A judge rejected a motion from the defence to drop charges against six officers in the case of Freddie Gray who died in April from injuries in police custody. Baltimore City Circuit Court Judge Barry Williams also rejected on 2 September a move from the defence calling for prosecutor Marilyn Mosby and her office to excuse themselves from the case.

The death of Gray, 25, drew worldwide attention when it triggered protests and a day of rioting, arson and looting in Baltimore. The case became part of a national debate on police treatment of minorities in the US. Prosecutors had disagreed with the defence request for dismissal and for Mosby to step aside.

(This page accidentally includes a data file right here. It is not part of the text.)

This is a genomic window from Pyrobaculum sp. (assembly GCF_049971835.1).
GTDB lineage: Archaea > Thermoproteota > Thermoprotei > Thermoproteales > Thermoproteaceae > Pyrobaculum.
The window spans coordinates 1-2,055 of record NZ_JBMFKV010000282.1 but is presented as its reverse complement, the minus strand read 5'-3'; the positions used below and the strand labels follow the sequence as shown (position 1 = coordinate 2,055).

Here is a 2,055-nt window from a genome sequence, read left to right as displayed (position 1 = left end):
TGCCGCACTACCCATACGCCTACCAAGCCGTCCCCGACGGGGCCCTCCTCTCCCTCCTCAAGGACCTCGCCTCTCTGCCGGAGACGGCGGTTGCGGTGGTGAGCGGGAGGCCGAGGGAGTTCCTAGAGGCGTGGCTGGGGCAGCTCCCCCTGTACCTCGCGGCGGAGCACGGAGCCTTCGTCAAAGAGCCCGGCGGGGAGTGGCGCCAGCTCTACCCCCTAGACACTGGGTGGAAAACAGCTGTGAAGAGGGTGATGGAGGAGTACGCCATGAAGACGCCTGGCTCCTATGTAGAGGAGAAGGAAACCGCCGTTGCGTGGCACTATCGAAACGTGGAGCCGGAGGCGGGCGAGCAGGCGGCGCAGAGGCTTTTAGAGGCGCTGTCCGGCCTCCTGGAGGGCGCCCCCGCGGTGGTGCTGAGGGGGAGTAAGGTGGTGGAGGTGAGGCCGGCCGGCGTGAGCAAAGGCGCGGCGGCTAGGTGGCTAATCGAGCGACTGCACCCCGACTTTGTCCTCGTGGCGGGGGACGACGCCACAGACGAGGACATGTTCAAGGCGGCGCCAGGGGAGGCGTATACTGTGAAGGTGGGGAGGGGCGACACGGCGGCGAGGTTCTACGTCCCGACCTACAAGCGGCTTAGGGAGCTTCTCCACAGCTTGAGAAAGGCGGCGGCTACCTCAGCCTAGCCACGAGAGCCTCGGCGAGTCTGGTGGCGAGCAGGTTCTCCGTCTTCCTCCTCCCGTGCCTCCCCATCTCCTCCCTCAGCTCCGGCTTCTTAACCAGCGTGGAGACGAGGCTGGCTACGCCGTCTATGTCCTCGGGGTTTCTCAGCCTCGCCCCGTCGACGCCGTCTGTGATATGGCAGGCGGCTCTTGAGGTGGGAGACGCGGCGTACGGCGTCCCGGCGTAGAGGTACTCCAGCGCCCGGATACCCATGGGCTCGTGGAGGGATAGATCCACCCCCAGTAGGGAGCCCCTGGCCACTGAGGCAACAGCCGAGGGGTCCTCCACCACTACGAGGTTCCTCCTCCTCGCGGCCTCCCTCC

Defence lawyers had contended Mosby violated her obligation to assure a fair trial when she announced the charges at a news conference as the largely black city of 620,000 people was in turmoil. Outside the court, an attorney representing some of the demonstrators applauded the judge's decision to move forward with the charge.

"This judge is particularly good at cutting through all of the fat and getting to the meat of the case ...I think what we can look forward to is this case being tried in Baltimore city by the citizens of Baltimore," attorney J Wyndal Gordon said.

Prosecutors say defence lawyers are trying to divert attention from the officers' role in Gray's death. Charges against the officers range from second-degree murder for the driver to manslaughter, second-degree assault and misconduct. Prosecutors contend Gray was arrested illegally since he was put in handcuffs before officers found a banned switchblade knife in his pocket.